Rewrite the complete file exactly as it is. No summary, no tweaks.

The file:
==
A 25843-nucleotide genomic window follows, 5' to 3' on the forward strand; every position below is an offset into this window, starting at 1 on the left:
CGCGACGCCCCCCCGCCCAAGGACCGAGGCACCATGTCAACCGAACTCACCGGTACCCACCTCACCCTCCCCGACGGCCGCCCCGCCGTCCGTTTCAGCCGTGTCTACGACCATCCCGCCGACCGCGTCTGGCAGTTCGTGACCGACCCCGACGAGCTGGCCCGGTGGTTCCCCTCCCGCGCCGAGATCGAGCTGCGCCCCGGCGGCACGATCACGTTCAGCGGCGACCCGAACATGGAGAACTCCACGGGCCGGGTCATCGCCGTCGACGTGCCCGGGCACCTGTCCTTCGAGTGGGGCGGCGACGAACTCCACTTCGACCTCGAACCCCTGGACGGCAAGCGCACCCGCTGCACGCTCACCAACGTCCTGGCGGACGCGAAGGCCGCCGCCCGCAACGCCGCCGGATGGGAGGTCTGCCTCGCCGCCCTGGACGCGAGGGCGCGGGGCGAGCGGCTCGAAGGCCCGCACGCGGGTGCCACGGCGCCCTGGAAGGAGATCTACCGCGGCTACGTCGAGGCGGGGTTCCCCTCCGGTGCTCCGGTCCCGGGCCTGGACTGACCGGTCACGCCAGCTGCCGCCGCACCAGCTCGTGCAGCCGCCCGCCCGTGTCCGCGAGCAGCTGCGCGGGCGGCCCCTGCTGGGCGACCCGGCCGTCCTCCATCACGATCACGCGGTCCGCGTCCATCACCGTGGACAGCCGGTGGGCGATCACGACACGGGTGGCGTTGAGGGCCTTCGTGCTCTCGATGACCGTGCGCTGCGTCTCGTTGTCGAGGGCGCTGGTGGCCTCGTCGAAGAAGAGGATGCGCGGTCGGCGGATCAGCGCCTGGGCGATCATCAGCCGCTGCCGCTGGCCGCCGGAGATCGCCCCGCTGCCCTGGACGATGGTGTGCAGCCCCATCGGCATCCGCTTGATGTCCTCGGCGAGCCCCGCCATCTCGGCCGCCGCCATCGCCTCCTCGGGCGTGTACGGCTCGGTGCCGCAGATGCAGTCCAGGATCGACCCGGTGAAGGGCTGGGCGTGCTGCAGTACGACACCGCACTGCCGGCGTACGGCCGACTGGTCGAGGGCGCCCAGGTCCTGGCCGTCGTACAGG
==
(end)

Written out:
A 25843-nucleotide genomic window follows, 5' to 3' on the forward strand; every position below is an offset into this window, starting at 1 on the left:
CGCGACGCCCCCCCGCCCAAGGACCGAGGCACCATGTCAACCGAACTCACCGGTACCCACCTCACCCTCCCCGACGGCCGCCCCGCCGTCCGTTTCAGCCGTGTCTACGACCATCCCGCCGACCGCGTCTGGCAGTTCGTGACCGACCCCGACGAGCTGGCCCGGTGGTTCCCCTCCCGCGCCGAGATCGAGCTGCGCCCCGGCGGCACGATCACGTTCAGCGGCGACCCGAACATGGAGAACTCCACGGGCCGGGTCATCGCCGTCGACGTGCCCGGGCACCTGTCCTTCGAGTGGGGCGGCGACGAACTCCACTTCGACCTCGAACCCCTGGACGGCAAGCGCACCCGCTGCACGCTCACCAACGTCCTGGCGGACGCGAAGGCCGCCGCCCGCAACGCCGCCGGATGGGAGGTCTGCCTCGCCGCCCTGGACGCGAGGGCGCGGGGCGAGCGGCTCGAAGGCCCGCACGCGGGTGCCACGGCGCCCTGGAAGGAGATCTACCGCGGCTACGTCGAGGCGGGGTTCCCCTCCGGTGCTCCGGTCCCGGGCCTGGACTGACCGGTCACGCCAGCTGCCGCCGCACCAGCTCGTGCAGCCGCCCGCCCGTGTCCGCGAGCAGCTGCGCGGGCGGCCCCTGCTGGGCGACCCGGCCGTCCTCCATCACGATCACGCGGTCCGCGTCCATCACCGTGGACAGCCGGTGGGCGATCACGACACGGGTGGCGTTGAGGGCCTTCGTGCTCTCGATGACCGTGCGCTGCGTCTCGTTGTCGAGGGCGCTGGTGGCCTCGTCGAAGAAGAGGATGCGCGGTCGGCGGATCAGCGCCTGGGCGATCATCAGCCGCTGCCGCTGGCCGCCGGAGATCGCCCCGCTGCCCTGGACGATGGTGTGCAGCCCCATCGGCATCCGCTTGATGTCCTCGGCGAGCCCCGCCATCTCGGCCGCCGCCATCGCCTCCTCGGGCGTGTACGGCTCGGTGCCGCAGATGCAGTCCAGGATCGACCCGGTGAAGGGCTGGGCGTGCTGCAGTACGACACCGCACTGCCGGCGTACGGCCGACTGGTCGAGGGCGCCCAGGTCCTGGCCGTCGTACAGG